The video demonstrates how to put in eyelashes.
For the eyebrows you will want to keep in mind the gender that you are drawing. Male eyebrows tend to be heavier and closer to the eye, while female eyebrows are usually shaped, thinner and have more space between the eye and eyebrow.
Start by drawing three angles to place the eyebrow. Then put in a light line for the eyebrow shape. Using a finely sharpened pencil, place the individual hairs on the eyebrow in the direction of hair growth.
About half-way between the eyes and the chin is where the bottom of the nose will be placed. Start by lightly sketching in the bottom line. Think of the line as the letter m that has been smushed flat and spread out. The flare of the nostrils should align with the inside corner of the eyes. To put in the shapes of the bulb of the nose and nostrils, use shading and not harsh lines.
Draw in the two lines that come down from the nose to the top of the lips. The corners of the mouth will align with the center of the eyes if the face is not smiling. The lower lip will be a little thicker in the middle than the top lip. The lower lip will reflect more light, so the top lip will be slightly darker. The line for the top lip is a little longer than the bottom lip. I always start by drawing the indentation in the middle of the top lip. Once the shape is the way you like it then add shading and small lines that follow the curve of the lips.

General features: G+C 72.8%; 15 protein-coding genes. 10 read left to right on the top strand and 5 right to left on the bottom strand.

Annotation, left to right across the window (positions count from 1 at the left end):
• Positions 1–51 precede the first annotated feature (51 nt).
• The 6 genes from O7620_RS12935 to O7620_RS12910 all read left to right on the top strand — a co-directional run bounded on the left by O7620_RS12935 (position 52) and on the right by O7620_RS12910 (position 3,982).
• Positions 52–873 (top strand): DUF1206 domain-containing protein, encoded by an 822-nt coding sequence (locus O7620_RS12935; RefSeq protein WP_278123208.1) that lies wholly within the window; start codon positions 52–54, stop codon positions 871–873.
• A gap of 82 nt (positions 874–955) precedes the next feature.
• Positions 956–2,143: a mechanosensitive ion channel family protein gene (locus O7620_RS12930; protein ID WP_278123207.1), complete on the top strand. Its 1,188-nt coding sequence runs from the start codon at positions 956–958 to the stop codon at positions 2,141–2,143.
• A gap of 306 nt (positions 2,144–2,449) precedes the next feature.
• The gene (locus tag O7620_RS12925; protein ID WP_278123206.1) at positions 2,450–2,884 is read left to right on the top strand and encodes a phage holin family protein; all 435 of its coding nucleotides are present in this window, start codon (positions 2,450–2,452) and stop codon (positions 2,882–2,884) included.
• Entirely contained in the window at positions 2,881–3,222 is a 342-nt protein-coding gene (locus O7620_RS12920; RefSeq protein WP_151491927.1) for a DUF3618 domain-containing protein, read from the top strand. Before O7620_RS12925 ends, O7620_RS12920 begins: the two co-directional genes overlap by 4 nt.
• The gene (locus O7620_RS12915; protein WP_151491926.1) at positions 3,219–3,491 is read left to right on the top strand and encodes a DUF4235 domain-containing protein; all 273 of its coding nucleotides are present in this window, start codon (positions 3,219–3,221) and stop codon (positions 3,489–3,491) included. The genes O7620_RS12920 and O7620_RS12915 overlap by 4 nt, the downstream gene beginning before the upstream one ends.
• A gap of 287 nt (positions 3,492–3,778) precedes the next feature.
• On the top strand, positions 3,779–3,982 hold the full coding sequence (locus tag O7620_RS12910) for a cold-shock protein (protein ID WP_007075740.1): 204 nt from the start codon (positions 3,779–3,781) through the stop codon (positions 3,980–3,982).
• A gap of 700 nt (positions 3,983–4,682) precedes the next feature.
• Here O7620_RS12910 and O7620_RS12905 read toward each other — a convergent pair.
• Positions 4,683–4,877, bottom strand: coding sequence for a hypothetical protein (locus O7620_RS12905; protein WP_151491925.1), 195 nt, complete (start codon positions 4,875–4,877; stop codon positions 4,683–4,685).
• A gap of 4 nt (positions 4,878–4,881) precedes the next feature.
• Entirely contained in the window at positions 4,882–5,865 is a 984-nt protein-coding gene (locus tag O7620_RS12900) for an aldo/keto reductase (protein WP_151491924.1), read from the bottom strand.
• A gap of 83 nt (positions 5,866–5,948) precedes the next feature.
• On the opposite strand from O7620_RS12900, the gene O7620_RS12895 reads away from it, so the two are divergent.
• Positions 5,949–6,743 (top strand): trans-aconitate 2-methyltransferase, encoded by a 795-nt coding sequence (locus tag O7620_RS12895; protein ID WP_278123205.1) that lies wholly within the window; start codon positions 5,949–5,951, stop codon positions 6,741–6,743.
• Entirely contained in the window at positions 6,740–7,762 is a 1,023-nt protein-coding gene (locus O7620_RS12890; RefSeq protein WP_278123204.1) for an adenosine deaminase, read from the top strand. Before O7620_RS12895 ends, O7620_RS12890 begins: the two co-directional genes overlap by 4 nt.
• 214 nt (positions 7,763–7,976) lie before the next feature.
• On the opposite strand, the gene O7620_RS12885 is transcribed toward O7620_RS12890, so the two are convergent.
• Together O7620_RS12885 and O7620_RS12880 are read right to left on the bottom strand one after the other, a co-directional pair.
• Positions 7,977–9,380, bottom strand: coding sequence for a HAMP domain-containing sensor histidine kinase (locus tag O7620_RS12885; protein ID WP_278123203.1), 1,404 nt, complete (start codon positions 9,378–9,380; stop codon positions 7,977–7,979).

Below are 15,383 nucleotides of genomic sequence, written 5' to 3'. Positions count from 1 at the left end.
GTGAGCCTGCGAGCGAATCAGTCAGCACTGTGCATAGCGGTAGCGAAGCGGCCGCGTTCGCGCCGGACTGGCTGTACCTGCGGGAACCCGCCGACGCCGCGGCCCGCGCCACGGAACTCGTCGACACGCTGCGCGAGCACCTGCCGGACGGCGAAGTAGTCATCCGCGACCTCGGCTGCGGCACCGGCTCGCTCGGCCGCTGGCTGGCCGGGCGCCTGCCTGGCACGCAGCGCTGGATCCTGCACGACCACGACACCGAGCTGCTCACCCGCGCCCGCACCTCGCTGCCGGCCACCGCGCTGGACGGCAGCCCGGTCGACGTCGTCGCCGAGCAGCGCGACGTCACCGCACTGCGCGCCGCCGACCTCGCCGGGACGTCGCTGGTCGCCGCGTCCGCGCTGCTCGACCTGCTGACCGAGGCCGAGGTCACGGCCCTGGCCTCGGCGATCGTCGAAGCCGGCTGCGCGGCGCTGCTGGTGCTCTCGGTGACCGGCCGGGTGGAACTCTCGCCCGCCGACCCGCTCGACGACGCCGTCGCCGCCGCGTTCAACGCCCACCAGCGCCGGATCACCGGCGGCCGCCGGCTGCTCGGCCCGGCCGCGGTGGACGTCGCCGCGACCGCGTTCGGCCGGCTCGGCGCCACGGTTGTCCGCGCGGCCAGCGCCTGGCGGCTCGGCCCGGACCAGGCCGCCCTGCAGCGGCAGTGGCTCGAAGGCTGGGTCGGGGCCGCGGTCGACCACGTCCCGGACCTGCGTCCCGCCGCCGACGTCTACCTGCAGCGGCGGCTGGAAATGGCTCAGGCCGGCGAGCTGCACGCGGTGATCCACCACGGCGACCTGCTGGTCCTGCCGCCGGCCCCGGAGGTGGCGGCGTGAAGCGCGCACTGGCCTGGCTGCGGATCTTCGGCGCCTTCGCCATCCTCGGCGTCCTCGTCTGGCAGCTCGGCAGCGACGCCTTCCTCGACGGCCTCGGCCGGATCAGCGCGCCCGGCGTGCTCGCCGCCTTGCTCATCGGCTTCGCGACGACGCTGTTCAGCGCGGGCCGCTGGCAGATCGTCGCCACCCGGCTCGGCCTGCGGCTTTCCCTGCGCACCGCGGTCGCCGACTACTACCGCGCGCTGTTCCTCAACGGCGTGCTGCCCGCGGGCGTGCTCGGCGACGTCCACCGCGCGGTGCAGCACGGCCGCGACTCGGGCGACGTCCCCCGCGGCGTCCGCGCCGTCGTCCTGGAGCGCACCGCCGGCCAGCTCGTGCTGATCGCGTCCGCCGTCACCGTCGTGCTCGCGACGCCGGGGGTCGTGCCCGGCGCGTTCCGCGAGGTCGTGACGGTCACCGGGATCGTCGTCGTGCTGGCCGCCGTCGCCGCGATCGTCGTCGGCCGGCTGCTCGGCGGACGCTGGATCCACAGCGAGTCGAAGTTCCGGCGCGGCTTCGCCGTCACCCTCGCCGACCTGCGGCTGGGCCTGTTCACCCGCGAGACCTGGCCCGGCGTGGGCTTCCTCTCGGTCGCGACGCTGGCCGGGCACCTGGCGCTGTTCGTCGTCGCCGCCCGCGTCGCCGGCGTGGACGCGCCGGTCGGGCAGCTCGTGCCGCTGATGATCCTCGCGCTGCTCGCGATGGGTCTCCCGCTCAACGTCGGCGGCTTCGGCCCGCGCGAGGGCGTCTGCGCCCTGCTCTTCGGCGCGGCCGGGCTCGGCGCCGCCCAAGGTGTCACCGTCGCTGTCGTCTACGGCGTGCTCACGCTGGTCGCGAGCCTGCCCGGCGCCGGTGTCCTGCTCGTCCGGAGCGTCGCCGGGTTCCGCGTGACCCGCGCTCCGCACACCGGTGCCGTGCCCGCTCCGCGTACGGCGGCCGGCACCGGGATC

For a mouth that is slightly open you will need to add in lines for teeth. Darken the lip lines that touch the teeth to add a shadow.
Now step back and look at the overall picture. Change and refine until it looks right to you. Depending on the hairstyle you choose, you may want to add ears. The top of the ears generally align with the eyes and the bottom of th ears are near the mouth.
I go in with a very dark pencil or black gel pen and add a dot of black in the tear ducts and add some black to the outer corner of the eyes. I darken the pupil, the black area in the mouth and nostrils. For female portraits, I will often darken the upper lash line.
While I enjoy drawing random faces to practice, I usually work from a photograph. Learning how to adjust the basic formula for proportions to a particular face takes practice. Also, with a photograph you do not need to guess about shading and form; simply follow the picture.
Compare your first sketch to the one you just completed. Do you see any improvement? Which areas would you like to improve? I would love to read comments about your experience.
Practice, Practice, Practice
Practice, Practice, Practice
Don't be afraid to practice parts of the face separately. Drawing the face will become easier when you are comfortable with each part. Look through magazines and newspapers for interesting face pictures and practice. Once you are comfortable with the basics, you can start to experiment with highlighting and shading to give the face a more dimensional look.